I have raised three kids and am currently raising my 3 y/o grandson. I think she is testing limits. Dad is not around...she is probably angry about the allergies and that dad is gone. HOWEVER... I think you did great. I think kids WANT and need discipline. Call her bluff every single time. She will outgrow this. The Love and Logic books are so helpful. I still pull mine out to refresh!
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#19 Juliebove

 
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Posted 04 August 2010 - 12:47 AM

This might not apply at all, but...have you ever had her checked for other food issues?

My daughter - just turned 12 about a week ago - sounds very similar. Big melt downs with crying and furious anger. And they just go on, and on, and on. Like she just doesn't know when it's time to finally say: you have to stop now or your mother is going to lose her mind!

Very hard to deal with - you have my sympathy!

But we made some changes in her diet and it has pretty much entirely disappeared.

We had decided to keep a food log to see if she was having food issues - after a Celiac diagnosis - and dropped the 8 major allergens, plus a few allergens from our family tree.

I don't think we were expecting it to affect her behavior, but it did! Her crying jags really dropped. Her inability to control herself dropped. We went to organic foods, as well, and have noticed another drop in angst level. (have since seen a recent study on pesticides being linked pretty strongly to mood problems/ADHD issues in kids)

At this point, we have figured out that if my daughter has dairy or a corn, her angst levels will slowly rise for each day she eats these. We take them away and the angst ebbs. It's the opposite of what I would have expected, considering how much she loves dairy and corn.

Lots of fructose seems to cause the same issue, we believe, although we are trying to track that and see if it is true, or if it is something else. I've since learned that if the body has trouble digesting fructose, it can interfere with the absorption of tryptophan, which means the next day, the body doesn't make enough seratonin, which regulates mood and our ability to control our moods.

It kind of made sense, looking at it that way.

I honestly have no idea why these foods mess with my kids this way - my son seems to have the same reaction to eggs. Allergy, or sensitive, or who knows what. But I can tell you that it has made a HUGE difference in our lives since we've taken them out!

Even in mine! When I figured out corn in our kids, for the first time I noticed the same issue in me! The day after I eat corn, I wake up in a foul mood that lasts for the rest of the day. I have trouble coping with every little problem, I feel frustrated and upset for hours after any difficulty. When I stay away from corn, everything is easier to deal with and less stressful. I don't know if this is how the kids feel, but even MY life has improved. And I've since found others who have mood related issues with foods, so...who knows. Might be worth a try to track what she eats and how she's feeling, ya know? couldn't hurt, anyway!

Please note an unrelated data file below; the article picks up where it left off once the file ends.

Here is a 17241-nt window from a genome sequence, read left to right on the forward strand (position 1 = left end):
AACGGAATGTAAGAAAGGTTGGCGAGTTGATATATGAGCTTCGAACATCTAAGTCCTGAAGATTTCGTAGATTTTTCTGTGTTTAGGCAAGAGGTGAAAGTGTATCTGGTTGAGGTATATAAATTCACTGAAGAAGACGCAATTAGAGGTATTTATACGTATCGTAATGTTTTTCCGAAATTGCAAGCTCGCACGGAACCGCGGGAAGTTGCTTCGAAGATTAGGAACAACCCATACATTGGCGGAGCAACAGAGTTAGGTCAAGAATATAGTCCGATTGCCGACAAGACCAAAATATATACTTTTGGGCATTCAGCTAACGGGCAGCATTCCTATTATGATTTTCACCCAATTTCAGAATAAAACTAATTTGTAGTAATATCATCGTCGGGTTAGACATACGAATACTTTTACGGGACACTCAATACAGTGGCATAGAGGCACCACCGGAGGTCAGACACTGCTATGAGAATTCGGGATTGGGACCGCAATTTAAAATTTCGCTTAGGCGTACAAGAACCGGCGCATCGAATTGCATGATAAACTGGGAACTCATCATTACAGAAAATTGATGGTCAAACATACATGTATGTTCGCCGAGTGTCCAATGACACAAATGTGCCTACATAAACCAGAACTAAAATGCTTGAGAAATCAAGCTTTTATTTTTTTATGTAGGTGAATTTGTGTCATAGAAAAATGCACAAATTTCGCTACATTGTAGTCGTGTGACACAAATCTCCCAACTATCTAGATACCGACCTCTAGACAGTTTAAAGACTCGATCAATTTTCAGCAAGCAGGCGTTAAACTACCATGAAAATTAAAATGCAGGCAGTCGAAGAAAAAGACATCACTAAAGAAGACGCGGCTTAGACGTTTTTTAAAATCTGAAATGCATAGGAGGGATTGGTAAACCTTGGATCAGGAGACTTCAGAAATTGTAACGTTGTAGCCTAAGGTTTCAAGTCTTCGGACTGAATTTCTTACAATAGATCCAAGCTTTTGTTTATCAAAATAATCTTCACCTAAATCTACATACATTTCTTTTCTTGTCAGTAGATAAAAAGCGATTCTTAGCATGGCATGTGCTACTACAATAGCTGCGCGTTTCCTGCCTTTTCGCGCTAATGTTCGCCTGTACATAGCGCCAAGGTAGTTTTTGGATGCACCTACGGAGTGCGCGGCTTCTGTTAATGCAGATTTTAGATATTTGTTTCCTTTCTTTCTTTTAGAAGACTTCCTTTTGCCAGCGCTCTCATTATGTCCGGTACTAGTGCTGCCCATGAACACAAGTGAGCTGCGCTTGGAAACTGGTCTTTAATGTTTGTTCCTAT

Good luck!


We both have multiple food allergies. This I know.

Before learning of the food allergies, the school thought she had ADHD. I have posted the story here before. I won't go into it again.

I really think it's her age. Either she loves me and is very happy, or I am the evil beast and I can do no right. She flip flops back and forth like this.
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#20 Juliebove

 
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Posted 04 August 2010 - 12:50 AM

I have raised three kids and am currently raising my 3 y/o grandson. I think she is testing limits. Dad is not around...she is probably angry about the allergies and that dad is gone. HOWEVER... I think you did great. I think kids WANT and need discipline. Call her bluff every single time. She will outgrow this. The Love and Logic books are so helpful. I still pull mine out to refresh!


She actually seems happy that he is gone. It's a hard situation but he creates a ton of stress when he is around. One big reason is that he doesn't believe in food allergies. Another is that he sees her as a baby still and doesn't want her to grow up. So it's easier for her not to have to deal with him.

She has been better for the most part. But eating a meal with her is very difficult. She will say I took too big of a bite. Then she'll say I didn't have enough food on my fork. Or I didn't hold the fork right. Or my mouth wasn't right. Or my eyes weren't looking right. Always something. Something to complain about.
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#21 Dixiebell

 
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Posted 04 August 2010 - 04:13 AM